You are here

Think outside; forget the box

Belinda Kirk with icicles on her eye lashes
Copyrights: Belinda Kirk/Explorers Connect

Think outside; forget the box

The first Adventure Mind conference showed that the role adventurous physical activity can play in facing a mental health crisis shouldn’t be ignored.

It all changed for me seventeen years ago standing in a queue on a grey day outside the iconic Royal Geographical Society. I had just led an expedition of young people to the Amazon that summer and we were gathering again to present our reports.

A woman approached me and asked “What did you do to my daughter?” I wasn’t expecting such a direct criticism, especially before we’d even entered the building. But before I could answer she hugged me. She explained she was Alice’s mother and the penny finally dropped. Alice* had been one of my toughest challenges on the expedition. A 17 year old young woman from the Midlands, who had a history of self harm and had been struggling academically and socially. At the start of the expedition she was the least engaged. I tried several approaches including giving her small but important responsibilities; this pushed her to interact with everyone in the group but also, little-by-little, proved that she was a valuable member of the team. That she and her contribution were important.

Over the weeks her social skills and confidence grew. From the outside there was no mistaking the transformation; the girl who had joined the expedition and the young woman who returned to her family in Britain were strikingly different. However, I’d never considered how deep this transformation might be and how long it might last once we’d all returned to ‘real life’.  It appears some real changes endured; six months later here was her mother hugging me in the rain, describing how she now helps out at home, has shown improvement at school and maybe most importantly had a couple of new friends.

For all my memories of that wonderful expedition, this is still the one that remains in my head with the most clarity.

Because it was at that moment that I came to fully believe in the power of adventure to change lives for the better. 

After that moment, adventure for me has been more about understanding and putting into practice the ways that I can make a positive impact on the world around me. Over the years I’ve spent more and more time looking into the research and noticing how adventure makes it impact. How can we harness this power better both for ourselves and for others? 

The role that adventurous activity can play in a society facing a mental health crisis shouldn’t be ignored. Approximately 1 in 4 people in the UK will experience a mental health problem each year. What we need is a bit more of thinking outside; forget the box.

I believe that taking part in adventurous physical activity has the potential to enhance a participant’s life in ways that cannot be achieved elsewhere, and I’m not the only one. 

Each year more evidence emerges supporting the efficacy of adventure on well-being including positive life transformations, enhanced quality of life, emotional regulation, development of emotional agency in interpersonal relationships, joy, social connections, escape from boredom, pushing personal boundaries, overcoming fear… I could go on.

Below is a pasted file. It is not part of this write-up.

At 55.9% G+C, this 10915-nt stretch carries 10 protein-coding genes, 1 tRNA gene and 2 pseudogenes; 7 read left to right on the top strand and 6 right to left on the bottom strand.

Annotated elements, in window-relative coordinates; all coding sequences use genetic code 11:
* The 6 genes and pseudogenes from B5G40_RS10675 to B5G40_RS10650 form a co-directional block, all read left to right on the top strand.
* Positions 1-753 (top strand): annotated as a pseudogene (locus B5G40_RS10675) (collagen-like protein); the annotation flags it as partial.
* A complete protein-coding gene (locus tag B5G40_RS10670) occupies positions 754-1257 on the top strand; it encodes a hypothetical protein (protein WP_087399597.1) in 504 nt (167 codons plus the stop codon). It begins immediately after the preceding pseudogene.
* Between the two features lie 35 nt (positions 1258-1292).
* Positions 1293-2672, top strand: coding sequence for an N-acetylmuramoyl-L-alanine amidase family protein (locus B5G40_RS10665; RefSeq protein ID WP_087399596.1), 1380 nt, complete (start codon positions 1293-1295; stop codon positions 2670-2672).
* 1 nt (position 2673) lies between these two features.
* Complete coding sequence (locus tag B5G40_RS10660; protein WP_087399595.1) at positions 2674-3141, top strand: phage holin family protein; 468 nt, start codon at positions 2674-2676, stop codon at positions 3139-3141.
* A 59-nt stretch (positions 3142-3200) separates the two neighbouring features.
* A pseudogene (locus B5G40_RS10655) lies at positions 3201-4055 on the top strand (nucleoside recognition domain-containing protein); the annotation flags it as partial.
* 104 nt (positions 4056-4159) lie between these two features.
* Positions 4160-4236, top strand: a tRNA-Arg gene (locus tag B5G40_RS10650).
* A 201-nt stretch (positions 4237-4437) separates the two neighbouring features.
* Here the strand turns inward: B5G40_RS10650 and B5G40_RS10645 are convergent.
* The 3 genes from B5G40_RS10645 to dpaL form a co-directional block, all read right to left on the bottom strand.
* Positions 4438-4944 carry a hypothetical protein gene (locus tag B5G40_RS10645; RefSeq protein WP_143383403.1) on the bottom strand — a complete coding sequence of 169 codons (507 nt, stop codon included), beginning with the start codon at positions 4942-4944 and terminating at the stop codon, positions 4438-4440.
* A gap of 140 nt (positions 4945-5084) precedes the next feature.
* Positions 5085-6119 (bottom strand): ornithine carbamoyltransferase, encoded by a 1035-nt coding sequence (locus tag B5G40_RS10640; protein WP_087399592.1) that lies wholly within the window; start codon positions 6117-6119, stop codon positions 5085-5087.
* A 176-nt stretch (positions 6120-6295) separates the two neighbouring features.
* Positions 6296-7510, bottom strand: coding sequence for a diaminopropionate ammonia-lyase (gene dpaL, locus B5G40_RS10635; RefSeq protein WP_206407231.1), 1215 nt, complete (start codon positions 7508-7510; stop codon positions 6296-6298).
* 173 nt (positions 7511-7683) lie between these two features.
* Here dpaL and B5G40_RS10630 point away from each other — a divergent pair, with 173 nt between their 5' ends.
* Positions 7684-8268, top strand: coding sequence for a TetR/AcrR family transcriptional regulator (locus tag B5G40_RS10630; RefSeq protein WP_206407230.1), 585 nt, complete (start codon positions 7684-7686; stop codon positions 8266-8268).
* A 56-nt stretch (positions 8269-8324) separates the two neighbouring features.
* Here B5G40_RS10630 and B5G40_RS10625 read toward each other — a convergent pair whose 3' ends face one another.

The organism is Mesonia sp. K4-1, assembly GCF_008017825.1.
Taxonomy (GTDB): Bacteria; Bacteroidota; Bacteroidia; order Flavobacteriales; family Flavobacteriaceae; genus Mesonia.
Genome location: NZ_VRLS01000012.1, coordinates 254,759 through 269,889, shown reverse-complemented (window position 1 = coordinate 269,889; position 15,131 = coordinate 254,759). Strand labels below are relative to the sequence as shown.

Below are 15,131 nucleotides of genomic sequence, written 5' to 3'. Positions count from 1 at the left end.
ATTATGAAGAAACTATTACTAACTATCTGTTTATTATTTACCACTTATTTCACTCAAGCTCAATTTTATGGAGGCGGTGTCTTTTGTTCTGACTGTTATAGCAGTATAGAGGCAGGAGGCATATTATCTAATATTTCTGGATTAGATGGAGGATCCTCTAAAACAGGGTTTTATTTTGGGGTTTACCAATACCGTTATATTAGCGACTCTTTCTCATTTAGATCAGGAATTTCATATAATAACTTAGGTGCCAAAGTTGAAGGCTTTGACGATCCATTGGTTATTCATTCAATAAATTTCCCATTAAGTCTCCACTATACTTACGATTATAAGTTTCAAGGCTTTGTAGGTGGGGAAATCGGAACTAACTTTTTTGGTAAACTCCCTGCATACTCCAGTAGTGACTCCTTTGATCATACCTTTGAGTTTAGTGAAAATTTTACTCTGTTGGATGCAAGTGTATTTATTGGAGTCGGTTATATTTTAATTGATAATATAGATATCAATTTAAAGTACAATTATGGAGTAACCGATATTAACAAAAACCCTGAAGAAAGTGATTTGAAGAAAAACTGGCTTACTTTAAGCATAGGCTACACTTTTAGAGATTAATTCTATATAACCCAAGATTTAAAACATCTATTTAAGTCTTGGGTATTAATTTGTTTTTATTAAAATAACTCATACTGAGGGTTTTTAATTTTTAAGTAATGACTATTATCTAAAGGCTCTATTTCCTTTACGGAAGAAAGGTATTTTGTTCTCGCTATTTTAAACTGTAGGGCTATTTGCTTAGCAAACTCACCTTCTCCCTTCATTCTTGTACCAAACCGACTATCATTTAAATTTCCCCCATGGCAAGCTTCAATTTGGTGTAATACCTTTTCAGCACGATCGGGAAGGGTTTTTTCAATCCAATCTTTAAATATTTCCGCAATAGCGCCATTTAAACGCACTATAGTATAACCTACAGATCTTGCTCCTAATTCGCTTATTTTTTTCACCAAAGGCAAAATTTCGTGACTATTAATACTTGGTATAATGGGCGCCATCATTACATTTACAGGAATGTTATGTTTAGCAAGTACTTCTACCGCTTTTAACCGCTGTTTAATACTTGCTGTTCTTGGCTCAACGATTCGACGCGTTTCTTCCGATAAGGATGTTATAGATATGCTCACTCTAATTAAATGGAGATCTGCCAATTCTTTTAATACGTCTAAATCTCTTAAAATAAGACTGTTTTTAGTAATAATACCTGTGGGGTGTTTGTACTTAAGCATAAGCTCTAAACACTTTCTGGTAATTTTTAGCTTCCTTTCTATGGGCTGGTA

For example, studies investigating the health benefits of outdoor adventure programs for at-risk youth have found long-term benefits including enhancements in self-concept (the beliefs you hold about yourself). Or the effective role of adventure for recovery amongst military personnel with Post Traumatic Stress Disorder.

This led me to wanting to get researchers in the field together - to see how we can make their work more accessible and help more adventure practitioners put it into practice in the field. This has evolved into a new concept: the Adventure Mind conference. Adventure Mind aims to improve the way adventure is delivered in UK to positively impact mental health.

The conference is about finding ways to help ourselves and others be the best that we can be through adventurous activity. It’s about providing opportunities for all of us to know ourselves, find out what we are capable of and grow.

The first Adventure Mind conference was held from 27-28 February 2020, and saw outdoor professionals, outdoor organisations, researchers and individual adventurers get together to access the latest research, build improved networks and share resources.

Photo: Belinda Kirk at the Adventure Mind Conference 2020

A first-hand account of the conference has been documented in a blog from HeadRightOut.

We are also now inviting people to register their interest in joining us for Adventure Mind 2021. If you would like to keep in the loop about the next in the Adventure Mind conference series, fill in your details on the conference website.

Belinda Kirk is an expert expedition leader and has pioneered inclusive expeditions for people with disabilities, and led dozens of youth development expeditions around the world. She holds a Guinness World Record for rowing unsupported around Britain. Belinda launched Explorers Connect in 2009; a community of 28,000+ open to everyone from total beginners to experienced explorers to link up with adventures, team-mates and adventure industry jobs. 

Visit the Adventure Mind website for more information.


Article type



Belinda Kirk


Monday, March 16, 2020 - 14:58